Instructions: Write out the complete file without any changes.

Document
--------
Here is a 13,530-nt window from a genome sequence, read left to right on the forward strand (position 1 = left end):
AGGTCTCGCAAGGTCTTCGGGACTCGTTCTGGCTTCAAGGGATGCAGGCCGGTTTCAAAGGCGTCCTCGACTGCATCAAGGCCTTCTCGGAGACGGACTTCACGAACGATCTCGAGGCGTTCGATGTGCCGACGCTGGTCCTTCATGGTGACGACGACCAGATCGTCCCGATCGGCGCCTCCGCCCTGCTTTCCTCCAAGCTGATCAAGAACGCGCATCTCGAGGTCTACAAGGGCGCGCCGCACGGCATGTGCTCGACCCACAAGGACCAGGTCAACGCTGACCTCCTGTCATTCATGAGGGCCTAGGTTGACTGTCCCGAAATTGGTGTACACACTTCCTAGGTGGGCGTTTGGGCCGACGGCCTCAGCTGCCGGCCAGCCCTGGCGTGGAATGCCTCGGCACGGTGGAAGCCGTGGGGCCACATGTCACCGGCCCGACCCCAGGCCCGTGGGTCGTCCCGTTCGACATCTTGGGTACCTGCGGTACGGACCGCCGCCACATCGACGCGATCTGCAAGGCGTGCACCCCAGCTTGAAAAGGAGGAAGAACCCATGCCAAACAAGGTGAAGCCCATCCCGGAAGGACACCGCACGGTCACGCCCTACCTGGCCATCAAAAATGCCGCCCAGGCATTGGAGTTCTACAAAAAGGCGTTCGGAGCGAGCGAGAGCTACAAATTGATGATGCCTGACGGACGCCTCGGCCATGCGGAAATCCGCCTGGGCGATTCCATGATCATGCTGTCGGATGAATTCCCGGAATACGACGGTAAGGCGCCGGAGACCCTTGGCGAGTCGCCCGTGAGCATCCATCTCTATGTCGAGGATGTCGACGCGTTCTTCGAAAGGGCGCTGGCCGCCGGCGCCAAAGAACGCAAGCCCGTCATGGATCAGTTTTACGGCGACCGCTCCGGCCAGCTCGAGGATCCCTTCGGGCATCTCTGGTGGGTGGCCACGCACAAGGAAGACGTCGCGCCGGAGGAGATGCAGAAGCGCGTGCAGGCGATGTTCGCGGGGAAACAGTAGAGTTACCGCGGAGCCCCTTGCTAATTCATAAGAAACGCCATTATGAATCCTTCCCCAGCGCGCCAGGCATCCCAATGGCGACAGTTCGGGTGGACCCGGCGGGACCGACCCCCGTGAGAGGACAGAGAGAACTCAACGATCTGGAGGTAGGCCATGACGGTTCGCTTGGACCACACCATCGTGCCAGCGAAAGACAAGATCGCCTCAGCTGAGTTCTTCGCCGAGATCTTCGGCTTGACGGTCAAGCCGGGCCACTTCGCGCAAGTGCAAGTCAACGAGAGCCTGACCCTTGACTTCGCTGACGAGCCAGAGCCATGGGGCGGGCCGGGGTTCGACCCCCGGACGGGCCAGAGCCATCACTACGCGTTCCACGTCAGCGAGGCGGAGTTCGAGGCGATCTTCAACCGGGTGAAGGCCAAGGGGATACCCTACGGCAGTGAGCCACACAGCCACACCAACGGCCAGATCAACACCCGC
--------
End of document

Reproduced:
Here is a 13,530-nt window from a genome sequence, read left to right on the forward strand (position 1 = left end):
AGGTCTCGCAAGGTCTTCGGGACTCGTTCTGGCTTCAAGGGATGCAGGCCGGTTTCAAAGGCGTCCTCGACTGCATCAAGGCCTTCTCGGAGACGGACTTCACGAACGATCTCGAGGCGTTCGATGTGCCGACGCTGGTCCTTCATGGTGACGACGACCAGATCGTCCCGATCGGCGCCTCCGCCCTGCTTTCCTCCAAGCTGATCAAGAACGCGCATCTCGAGGTCTACAAGGGCGCGCCGCACGGCATGTGCTCGACCCACAAGGACCAGGTCAACGCTGACCTCCTGTCATTCATGAGGGCCTAGGTTGACTGTCCCGAAATTGGTGTACACACTTCCTAGGTGGGCGTTTGGGCCGACGGCCTCAGCTGCCGGCCAGCCCTGGCGTGGAATGCCTCGGCACGGTGGAAGCCGTGGGGCCACATGTCACCGGCCCGACCCCAGGCCCGTGGGTCGTCCCGTTCGACATCTTGGGTACCTGCGGTACGGACCGCCGCCACATCGACGCGATCTGCAAGGCGTGCACCCCAGCTTGAAAAGGAGGAAGAACCCATGCCAAACAAGGTGAAGCCCATCCCGGAAGGACACCGCACGGTCACGCCCTACCTGGCCATCAAAAATGCCGCCCAGGCATTGGAGTTCTACAAAAAGGCGTTCGGAGCGAGCGAGAGCTACAAATTGATGATGCCTGACGGACGCCTCGGCCATGCGGAAATCCGCCTGGGCGATTCCATGATCATGCTGTCGGATGAATTCCCGGAATACGACGGTAAGGCGCCGGAGACCCTTGGCGAGTCGCCCGTGAGCATCCATCTCTATGTCGAGGATGTCGACGCGTTCTTCGAAAGGGCGCTGGCCGCCGGCGCCAAAGAACGCAAGCCCGTCATGGATCAGTTTTACGGCGACCGCTCCGGCCAGCTCGAGGATCCCTTCGGGCATCTCTGGTGGGTGGCCACGCACAAGGAAGACGTCGCGCCGGAGGAGATGCAGAAGCGCGTGCAGGCGATGTTCGCGGGGAAACAGTAGAGTTACCGCGGAGCCCCTTGCTAATTCATAAGAAACGCCATTATGAATCCTTCCCCAGCGCGCCAGGCATCCCAATGGCGACAGTTCGGGTGGACCCGGCGGGACCGACCCCCGTGAGAGGACAGAGAGAACTCAACGATCTGGAGGTAGGCCATGACGGTTCGCTTGGACCACACCATCGTGCCAGCGAAAGACAAGATCGCCTCAGCTGAGTTCTTCGCCGAGATCTTCGGCTTGACGGTCAAGCCGGGCCACTTCGCGCAAGTGCAAGTCAACGAGAGCCTGACCCTTGACTTCGCTGACGAGCCAGAGCCATGGGGCGGGCCGGGGTTCGACCCCCGGACGGGCCAGAGCCATCACTACGCGTTCCACGTCAGCGAGGCGGAGTTCGAGGCGATCTTCAACCGGGTGAAGGCCAAGGGGATACCCTACGGCAGTGAGCCACACAGCCACACCAACGGCCAGATCAACACCCGC